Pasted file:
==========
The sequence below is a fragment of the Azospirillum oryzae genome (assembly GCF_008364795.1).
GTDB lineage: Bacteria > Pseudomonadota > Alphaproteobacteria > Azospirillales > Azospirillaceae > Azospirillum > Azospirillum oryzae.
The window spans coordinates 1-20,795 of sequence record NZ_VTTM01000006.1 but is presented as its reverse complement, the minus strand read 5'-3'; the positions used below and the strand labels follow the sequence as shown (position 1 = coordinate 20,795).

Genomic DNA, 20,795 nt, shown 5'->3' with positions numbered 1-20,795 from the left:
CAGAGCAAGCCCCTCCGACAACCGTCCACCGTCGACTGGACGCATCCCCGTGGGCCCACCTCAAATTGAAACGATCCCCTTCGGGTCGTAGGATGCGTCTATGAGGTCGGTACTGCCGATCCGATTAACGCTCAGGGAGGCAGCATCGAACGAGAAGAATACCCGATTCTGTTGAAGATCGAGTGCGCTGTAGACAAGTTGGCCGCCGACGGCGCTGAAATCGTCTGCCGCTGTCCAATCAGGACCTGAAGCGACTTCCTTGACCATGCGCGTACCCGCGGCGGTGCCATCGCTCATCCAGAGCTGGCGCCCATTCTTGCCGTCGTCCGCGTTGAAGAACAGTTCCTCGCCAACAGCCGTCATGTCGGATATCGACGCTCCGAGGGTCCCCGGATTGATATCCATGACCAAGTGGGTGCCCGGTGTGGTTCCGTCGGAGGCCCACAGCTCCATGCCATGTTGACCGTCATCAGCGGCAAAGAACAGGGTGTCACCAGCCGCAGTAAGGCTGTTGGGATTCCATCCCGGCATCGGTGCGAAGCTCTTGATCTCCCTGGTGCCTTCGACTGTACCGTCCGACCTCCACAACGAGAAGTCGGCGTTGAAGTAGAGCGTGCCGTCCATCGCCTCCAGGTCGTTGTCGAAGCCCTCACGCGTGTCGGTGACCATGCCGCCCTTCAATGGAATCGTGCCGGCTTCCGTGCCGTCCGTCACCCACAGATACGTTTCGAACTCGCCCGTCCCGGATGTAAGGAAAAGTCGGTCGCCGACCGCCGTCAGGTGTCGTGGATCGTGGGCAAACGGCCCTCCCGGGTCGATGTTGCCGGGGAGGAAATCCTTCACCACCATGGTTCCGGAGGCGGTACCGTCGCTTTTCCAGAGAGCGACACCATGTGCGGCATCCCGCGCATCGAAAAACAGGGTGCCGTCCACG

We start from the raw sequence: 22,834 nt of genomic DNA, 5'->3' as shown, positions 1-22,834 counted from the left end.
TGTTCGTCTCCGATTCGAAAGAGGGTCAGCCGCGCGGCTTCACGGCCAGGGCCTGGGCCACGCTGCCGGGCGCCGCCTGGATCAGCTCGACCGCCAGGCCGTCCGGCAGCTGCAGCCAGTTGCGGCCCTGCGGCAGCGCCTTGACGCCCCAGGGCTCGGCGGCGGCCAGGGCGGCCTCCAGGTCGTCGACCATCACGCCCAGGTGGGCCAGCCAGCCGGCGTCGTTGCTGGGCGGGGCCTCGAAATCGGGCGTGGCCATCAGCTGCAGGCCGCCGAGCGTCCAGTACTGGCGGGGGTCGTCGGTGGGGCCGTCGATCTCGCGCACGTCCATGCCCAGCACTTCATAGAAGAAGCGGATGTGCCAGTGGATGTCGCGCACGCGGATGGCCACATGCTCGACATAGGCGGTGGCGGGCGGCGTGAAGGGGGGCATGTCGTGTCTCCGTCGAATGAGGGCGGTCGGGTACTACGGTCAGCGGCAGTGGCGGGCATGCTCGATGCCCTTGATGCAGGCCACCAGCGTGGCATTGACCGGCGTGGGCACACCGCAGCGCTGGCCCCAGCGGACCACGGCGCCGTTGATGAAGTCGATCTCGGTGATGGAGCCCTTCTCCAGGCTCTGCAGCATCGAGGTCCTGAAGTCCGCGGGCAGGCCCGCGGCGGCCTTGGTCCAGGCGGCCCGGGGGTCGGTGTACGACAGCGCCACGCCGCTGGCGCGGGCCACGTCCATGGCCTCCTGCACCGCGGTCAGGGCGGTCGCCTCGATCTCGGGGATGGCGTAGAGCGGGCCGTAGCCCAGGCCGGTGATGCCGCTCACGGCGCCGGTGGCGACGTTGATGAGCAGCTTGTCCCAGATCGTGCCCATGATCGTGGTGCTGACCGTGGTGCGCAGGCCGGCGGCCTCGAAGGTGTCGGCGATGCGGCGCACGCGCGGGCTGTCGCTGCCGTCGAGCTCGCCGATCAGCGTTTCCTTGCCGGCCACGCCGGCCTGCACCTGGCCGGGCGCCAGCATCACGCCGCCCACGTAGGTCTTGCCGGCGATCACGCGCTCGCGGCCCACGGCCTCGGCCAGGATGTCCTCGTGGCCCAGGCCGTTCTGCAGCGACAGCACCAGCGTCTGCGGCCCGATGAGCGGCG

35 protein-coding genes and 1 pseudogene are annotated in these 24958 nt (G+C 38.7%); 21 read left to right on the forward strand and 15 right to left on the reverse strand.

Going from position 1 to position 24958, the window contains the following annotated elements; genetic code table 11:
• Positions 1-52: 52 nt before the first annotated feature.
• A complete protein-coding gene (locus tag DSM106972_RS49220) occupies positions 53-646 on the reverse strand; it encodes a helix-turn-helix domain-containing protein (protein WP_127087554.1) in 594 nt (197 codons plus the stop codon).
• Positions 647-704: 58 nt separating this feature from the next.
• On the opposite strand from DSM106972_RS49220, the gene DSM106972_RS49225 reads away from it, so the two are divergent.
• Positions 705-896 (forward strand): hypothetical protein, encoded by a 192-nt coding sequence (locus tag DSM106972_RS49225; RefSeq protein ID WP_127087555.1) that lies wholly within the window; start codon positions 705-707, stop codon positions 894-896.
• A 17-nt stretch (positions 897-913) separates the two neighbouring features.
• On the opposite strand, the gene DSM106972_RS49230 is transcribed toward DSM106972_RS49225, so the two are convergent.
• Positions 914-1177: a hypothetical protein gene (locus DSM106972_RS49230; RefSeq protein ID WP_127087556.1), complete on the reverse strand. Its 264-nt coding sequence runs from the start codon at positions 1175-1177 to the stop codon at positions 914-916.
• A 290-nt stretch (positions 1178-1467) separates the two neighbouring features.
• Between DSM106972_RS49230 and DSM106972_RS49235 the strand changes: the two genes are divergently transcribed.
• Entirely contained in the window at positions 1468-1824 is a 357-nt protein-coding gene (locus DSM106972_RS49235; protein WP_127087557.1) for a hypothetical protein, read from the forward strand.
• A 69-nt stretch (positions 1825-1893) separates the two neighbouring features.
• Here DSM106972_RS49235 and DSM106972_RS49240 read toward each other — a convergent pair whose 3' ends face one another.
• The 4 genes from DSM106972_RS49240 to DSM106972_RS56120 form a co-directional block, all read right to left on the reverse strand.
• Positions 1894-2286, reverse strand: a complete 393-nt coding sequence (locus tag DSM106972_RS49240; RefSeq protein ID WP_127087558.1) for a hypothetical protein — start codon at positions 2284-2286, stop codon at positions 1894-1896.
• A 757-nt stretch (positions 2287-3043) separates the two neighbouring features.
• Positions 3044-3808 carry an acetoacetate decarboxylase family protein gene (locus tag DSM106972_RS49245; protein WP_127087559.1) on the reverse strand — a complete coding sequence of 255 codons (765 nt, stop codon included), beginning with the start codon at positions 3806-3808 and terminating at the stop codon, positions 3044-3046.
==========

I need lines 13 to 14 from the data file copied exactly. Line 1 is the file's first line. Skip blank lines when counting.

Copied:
• On the opposite strand from DSM106972_RS49220, the gene DSM106972_RS49225 reads away from it, so the two are divergent.
• Positions 705-896 (forward strand): hypothetical protein, encoded by a 192-nt coding sequence (locus tag DSM106972_RS49225; RefSeq protein ID WP_127087555.1) that lies wholly within the window; start codon positions 705-707, stop codon positions 894-896.